Urban Designer & Environmental Planner,Habitat for Humanity Vietnam | Vietnam
At age 26, when most young people are still busy figuring out their lives, landscape architect Lucinda Hartley has already been shaping other people's lives—namely the poor—through her professional and volunteer work.
For the past five years, she has split her time between private practice in Australia and Asia-Pacific and grassroots initiatives, pursuing an active interest in socially and environmentally responsible design.
Coming from an environmental science background, green efforts have always been a priority for Hartley. She aims "to foster a design culture that is innovative and inclusive, demonstrating initiative in social responsibility and climate change resilience and leadership in sustainable urbanisation".
So what drives this young crusader in her quest to make this world a better place, besides "coffee and running"? She says two quotes have been keeping her motivated.
The first is her favourite quote by Dr Paul Polak from International Development Enterprises: "The majority of the world's designers focus all their efforts on developing products and services exclusively for the richest 10 percent of the world's customers. Nothing less than a revolution in design is needed to reach the other 90 percent."
And the second is the UN Millennium Development Goal "to improve the lives of at least 100 million slum dwellers by the year 2020" (Target 11, Millennium Development Goal No. 7).
Hence, it is with these realisations that Hartley wants to lead the change in helping the underdog.
"It's the communities which least contribute to climate change which will be the most affected. We're facing an urbanised future where the majority of the world's urban population will live in slums and informal settlements so perhaps the greatest impact we can have in terms of sustainable development is to focus on the low income."
"I hope to work to change the culture of the built environment industry to be pro-poor, and to shift the 90:10 ratio of the world's design resources to a more even balance."
Founding Director, Vietnam Green Building Council | Vietnam
Starting out as a writer in a different field and from a different country did not stop Jalel Sager, the Founding Director of Vietnam Green Building Council (VGBC), from taking the leap and diving into environmental issues, which he sees are "the most important issues humans will have to deal with in the next 100 years".
This consciousness was triggered no less by climate change that has "more or less haunted" him for the last decade. And with it came the realisation that "the issue of the environment is deeply tied to other aspects of humanity—all of them. It reflects social injustice, modern psychology, cultural disintegration, even war and peace. It reflects our tremendous societal and technological changes."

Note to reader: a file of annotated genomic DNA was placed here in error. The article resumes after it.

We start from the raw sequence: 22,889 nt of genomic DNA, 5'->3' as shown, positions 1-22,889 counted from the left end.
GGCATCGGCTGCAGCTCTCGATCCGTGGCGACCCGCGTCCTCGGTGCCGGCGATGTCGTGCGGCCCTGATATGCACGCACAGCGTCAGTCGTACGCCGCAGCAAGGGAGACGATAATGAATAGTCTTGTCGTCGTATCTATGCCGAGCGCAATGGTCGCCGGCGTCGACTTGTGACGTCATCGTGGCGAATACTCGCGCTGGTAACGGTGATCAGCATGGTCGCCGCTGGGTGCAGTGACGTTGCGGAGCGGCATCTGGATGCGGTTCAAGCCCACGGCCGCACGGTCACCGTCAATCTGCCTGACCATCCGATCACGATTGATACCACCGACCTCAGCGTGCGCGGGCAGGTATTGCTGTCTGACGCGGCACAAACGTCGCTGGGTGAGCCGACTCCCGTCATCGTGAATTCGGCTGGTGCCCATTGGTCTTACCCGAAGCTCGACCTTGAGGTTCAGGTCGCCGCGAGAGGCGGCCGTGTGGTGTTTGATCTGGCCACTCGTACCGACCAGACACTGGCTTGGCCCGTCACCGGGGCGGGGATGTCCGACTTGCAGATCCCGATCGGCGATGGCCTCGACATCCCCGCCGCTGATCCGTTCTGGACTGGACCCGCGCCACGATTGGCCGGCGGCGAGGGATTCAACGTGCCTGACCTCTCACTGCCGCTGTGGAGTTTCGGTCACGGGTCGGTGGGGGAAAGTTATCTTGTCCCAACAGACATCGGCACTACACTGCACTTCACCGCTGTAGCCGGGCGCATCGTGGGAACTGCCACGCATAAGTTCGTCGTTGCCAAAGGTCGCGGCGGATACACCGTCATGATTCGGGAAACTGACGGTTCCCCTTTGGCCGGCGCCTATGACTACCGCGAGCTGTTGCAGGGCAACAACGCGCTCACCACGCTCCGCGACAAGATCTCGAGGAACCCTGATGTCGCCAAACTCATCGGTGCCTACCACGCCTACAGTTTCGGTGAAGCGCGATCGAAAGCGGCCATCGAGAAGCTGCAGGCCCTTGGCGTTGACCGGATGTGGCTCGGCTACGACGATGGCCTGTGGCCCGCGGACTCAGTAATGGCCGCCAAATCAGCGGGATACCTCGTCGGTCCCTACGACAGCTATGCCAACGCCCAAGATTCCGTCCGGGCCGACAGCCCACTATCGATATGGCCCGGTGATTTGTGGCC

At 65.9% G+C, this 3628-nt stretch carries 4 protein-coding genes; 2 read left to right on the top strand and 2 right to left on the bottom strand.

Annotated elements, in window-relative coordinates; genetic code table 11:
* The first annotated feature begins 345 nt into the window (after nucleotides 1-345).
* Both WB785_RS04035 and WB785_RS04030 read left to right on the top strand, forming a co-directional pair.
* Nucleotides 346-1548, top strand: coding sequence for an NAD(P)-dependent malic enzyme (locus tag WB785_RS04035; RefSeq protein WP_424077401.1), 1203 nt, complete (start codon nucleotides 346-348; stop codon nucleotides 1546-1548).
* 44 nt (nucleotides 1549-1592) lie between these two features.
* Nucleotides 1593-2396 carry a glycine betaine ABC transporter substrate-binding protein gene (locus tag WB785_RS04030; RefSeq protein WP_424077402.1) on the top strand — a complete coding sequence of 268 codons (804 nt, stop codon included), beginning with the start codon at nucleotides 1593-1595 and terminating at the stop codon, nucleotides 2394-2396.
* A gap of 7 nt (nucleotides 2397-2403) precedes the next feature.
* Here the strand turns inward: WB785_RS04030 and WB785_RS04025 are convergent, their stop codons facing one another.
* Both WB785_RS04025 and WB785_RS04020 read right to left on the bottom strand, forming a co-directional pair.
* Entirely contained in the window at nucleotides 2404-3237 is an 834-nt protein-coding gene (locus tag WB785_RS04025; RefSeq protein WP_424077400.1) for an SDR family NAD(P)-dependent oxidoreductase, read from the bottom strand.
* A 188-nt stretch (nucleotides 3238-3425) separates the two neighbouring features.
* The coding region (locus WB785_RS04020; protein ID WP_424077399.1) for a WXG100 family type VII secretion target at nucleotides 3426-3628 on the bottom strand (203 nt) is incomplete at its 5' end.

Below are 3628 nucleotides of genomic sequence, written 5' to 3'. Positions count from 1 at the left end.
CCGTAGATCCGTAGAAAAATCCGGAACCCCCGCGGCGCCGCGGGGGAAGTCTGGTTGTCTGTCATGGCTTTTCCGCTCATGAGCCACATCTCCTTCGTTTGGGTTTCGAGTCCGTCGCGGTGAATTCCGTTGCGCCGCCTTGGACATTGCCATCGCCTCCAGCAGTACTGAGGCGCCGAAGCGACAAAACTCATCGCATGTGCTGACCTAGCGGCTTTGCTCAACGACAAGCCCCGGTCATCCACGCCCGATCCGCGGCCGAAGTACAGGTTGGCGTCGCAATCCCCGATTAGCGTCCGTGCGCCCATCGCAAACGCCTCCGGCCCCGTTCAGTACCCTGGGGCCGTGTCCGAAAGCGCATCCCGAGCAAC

"Resource scarcity and ecological damage will cause a fundamental revision of the way we live, consume, and interact with one another. No other issue is even close in its potential impact."
Born and educated in the US, Sager has always been "strangely attracted to the concept of green building", and that fascination grew when he learnt six or seven years ago that buildings "might someday produce more energy than they consume".
Also, being a writer, he is constantly interested in human affairs and progress, and due to his eclectic background, "which spans several continents", he feels like a "global citizen" with a "naïve desire" to help humanity as much as he can. "[A] desire to protect the extraordinary natural world we've been endowed with and [yet] are trying our hardest to ruin. [A] desire to preserve a civilised and habitable world for my future children or, the way things are going, perhaps for myself."
SEEKER OF PARADIGMS
TAY KHENG SOON
Principal Architect, Akitek Tenggara | Singapore
More than a renowned architect, Tay Kheng Soon is an activist and a powerhouse of ideas who is not afraid to make himself heard. It is not surprising then this multi-hyphenate, with countless awards and accolades under his belt, is well-known for his outspokenness and strong opinions since the 1960s. He has spoken against conforming to Western architectural designs—both in practice and education—and advocates an "unlearning process" to bring about tropical architecture models that are climatically and culturally suitable to Asia because "the tropics is not solids and voids but shade and edges". Tay's building projects in the 1980s and 1990s (e.g., the KK Women's and Children's Hospital) are reflective of his own brand of tropical building language of "line, edge, mesh and shade".
Today, Tay is still constantly challenging and rethinking existing paradigms, and coming up with new ideas. And he is not one to do something just because someone else says so.
"I think of new ideas. I don't believe in waiting to be commissioned. I create situations."
Motivated by "self belief", he embarks on projects not by considering the personal benefits that such endeavours would bring him but more so because they relate to "the great issues of our time".
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